She may be a bit fancier, but don’t think The Bad Waitress is abandoning her wisecracking sense of humor.
On Black Friday, Bad Waitress Northeast's new chef Oby O’Connor (Cafe Maude, the Bulldog NE) and his trusty staff will rock a re-imagined dinner menu with a supper club vibe as they debut a different version of the diner.
What’s that gonna look (and taste) like? We got a sneak peek last week. Here are the basics:
5. It’s not a complete overhaul.
This is a relaunch from neighborhood diner to -- as owners Mary and Andy Cohen put it -- “neighborhood finer diner.” If you’re already anxiously murmuring But what about the pancakes? -- don’t fret. Bad Waitress's daytime menu is unchanged for now, and those luscious, plate-size lovies are staying put, along with a reliable cast of breakfast and lunch mainstays.
4. The pulp isn’t just in your OJ.
Entrees, starters, and sides are divided up into menu categories straight from a pulp crime novel: villains, sidekicks, and heroes. The poutine transcends its messy french fries-and-gravy roots with a more elegant preparation of thin-sliced spuds, three-cheese gratin, and bechamel sauce, reminiscent of the kind of scalloped potatoes you might find at a classic steakhouse. Likewise, the cocktails are unfussy but glam: We especially liked the smooth sugar kick of the pineapple rum-infused Pleasure Seeker and the tangy gin-hibiscus-citrus Paradise Circus.
3. Breakfast food + craft cocktails = dinnertime bliss.
If you’re a fan of breakfast at dinnertime, the new menu satisfies that irrational hunger in a couple of memorable ways. First, the Eggs in a Basket defies categorization to shine as a light dinner entree in its own right -- and it pairs swimmingly with, weirdly enough, a stiff cocktail. (Try the Screwy Rabbit, which might make you reconsider whether a vodka smoothie might not be the worst idea.) Second, the chicken and cornmeal-poblano waffles with gravy are just too tasty to be relegated to morning hangover food.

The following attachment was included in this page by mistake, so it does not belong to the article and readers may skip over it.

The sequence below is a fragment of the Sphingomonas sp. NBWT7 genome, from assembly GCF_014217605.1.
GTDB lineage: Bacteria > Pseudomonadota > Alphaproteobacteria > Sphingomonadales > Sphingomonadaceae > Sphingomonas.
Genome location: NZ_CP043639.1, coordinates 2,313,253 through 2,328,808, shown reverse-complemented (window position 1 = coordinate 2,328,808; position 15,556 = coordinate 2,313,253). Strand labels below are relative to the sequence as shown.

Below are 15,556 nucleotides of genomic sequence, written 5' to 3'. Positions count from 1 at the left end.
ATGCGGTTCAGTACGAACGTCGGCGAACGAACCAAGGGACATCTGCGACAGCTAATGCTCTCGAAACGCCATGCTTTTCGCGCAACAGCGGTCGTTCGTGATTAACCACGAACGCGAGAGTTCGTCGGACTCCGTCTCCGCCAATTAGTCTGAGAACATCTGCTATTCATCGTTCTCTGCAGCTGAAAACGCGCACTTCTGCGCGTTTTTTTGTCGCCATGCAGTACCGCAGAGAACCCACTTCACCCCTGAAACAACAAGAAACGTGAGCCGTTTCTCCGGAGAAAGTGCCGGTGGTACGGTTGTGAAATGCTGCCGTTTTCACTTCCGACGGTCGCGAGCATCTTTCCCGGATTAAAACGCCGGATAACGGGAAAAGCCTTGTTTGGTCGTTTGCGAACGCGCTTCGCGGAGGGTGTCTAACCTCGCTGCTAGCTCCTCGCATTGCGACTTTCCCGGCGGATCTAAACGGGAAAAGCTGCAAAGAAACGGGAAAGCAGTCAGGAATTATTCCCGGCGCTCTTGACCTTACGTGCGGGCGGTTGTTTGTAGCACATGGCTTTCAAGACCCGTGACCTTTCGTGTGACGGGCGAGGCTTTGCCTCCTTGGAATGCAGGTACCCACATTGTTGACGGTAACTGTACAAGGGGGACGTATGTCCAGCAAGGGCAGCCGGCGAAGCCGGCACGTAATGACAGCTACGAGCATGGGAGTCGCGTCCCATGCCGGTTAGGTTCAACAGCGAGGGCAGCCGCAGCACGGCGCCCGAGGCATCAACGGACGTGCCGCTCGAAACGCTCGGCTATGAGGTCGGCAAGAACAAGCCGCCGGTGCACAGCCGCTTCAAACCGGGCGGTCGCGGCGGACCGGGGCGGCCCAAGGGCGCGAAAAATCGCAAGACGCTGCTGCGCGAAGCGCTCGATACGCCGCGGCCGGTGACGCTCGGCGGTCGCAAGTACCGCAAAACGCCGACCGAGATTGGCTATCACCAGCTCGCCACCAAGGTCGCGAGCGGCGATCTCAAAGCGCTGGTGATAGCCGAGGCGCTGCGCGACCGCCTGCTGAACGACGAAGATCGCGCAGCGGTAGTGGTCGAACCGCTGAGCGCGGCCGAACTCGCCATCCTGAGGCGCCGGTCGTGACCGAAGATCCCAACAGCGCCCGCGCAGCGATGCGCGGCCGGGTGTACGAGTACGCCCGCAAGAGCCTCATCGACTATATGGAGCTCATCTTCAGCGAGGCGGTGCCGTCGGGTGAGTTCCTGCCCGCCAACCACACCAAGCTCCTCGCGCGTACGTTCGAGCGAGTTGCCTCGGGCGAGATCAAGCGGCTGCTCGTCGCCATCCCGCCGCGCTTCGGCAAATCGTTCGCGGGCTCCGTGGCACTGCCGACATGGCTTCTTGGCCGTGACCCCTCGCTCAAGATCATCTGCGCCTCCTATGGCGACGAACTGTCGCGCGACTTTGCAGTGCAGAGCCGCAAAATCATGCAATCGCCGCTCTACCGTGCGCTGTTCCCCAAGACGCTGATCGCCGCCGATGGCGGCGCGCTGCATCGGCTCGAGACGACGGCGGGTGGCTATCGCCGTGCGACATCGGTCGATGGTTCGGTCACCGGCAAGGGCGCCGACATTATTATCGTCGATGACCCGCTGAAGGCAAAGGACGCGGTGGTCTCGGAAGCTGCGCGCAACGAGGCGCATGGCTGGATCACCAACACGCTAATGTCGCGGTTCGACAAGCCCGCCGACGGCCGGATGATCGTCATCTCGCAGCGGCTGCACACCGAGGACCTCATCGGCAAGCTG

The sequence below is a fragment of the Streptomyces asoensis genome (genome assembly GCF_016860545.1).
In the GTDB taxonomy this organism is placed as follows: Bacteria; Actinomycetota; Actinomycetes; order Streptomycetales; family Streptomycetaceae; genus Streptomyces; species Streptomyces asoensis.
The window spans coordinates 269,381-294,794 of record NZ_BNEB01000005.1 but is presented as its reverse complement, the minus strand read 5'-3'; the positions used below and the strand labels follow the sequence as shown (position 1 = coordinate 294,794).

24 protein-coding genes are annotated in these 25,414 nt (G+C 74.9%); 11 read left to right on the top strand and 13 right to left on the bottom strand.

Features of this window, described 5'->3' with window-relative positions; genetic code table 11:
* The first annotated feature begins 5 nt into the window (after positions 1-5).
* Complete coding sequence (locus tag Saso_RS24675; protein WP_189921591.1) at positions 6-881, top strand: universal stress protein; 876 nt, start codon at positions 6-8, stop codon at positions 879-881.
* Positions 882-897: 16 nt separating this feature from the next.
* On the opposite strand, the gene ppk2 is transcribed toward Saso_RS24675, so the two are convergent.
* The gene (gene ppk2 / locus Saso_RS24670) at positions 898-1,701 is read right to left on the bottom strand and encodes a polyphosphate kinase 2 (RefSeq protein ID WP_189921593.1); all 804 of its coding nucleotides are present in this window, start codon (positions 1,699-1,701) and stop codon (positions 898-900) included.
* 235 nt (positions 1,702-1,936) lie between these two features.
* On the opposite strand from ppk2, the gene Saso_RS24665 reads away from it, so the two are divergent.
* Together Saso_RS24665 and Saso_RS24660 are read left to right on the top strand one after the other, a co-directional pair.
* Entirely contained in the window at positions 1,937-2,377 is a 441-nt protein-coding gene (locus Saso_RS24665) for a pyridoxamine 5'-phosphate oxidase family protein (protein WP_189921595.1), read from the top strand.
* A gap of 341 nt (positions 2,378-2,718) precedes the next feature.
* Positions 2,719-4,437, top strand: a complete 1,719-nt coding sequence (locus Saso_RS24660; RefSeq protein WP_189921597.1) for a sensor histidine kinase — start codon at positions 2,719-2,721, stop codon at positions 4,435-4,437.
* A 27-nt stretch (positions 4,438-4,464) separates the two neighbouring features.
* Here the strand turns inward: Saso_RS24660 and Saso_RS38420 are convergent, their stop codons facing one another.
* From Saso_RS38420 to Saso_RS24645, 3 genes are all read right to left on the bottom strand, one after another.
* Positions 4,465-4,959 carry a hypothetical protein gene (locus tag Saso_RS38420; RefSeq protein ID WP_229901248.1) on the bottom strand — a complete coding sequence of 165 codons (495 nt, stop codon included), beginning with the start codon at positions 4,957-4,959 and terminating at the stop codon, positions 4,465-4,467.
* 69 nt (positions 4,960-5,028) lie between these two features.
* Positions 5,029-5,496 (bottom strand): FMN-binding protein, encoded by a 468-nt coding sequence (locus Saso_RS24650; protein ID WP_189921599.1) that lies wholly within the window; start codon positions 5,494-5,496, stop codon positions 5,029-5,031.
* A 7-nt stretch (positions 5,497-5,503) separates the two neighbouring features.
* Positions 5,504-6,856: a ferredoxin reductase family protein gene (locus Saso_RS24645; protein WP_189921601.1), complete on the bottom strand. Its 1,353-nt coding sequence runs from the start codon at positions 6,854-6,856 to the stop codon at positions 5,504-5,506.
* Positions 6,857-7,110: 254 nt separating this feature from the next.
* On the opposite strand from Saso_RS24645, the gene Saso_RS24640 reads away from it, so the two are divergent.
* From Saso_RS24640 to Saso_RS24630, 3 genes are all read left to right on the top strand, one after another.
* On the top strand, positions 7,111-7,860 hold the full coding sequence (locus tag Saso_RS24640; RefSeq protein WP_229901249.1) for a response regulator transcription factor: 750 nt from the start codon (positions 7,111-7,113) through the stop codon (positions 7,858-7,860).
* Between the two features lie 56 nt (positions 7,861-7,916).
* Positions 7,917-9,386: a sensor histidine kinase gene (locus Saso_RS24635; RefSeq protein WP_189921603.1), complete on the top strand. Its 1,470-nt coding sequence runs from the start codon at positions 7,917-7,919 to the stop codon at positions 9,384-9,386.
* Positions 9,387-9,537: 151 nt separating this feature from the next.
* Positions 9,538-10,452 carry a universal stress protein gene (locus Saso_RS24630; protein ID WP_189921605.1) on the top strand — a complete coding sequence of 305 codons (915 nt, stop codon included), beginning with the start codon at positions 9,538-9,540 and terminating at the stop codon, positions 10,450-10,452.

2. They have the meats.
Does the phrase “supper club” conjure ladies in cocktail dresses sipping frothy rum concoctions while munching on, well, giant hunks of steak? Chef O’Connor admits he’s “a meat guy,” and the new menu reflects that enthusiasm: Think pork chops, hanger steak, and baby reds; a crazy-rich marrow served on the bone with a shot of whiskey; and the biggest damn Reuben (house-brined, beer-braised corned beef, rolled up in a rye pancake) you’ve ever seen. If hunks of meat aren’t your thing, the chef admits he relies on his veggie/vegan colleagues to steer him right on the produce front. A badass buffalo cauliflower and a beet tartare served up with cashew truffle cream backed him up on that point.
1. It had to be done.
Like a three-piece rock band landing a new lead guitarist whose style matches its sound, the new menu aims to reflect the sparkling bar and the dining room’s industrial-chic flair. “The space demands it,” mused owner Mary as she gazed up at the lofted timber ceilings and the massive windows spilling buckets of sunset-tinged light across red leather banquettes. The space probably also demands that on Saturday nights you ditch your winter sweatpants for an outfit that doesn’t look like a blanket. But if you don’t, the personable servers will be nice to you nonetheless. It’s still a diner, after all (and thank goodness).
The Bad Waitress Northeast
700 Central Ave. NE, Minneapolis; (612) 354-7947
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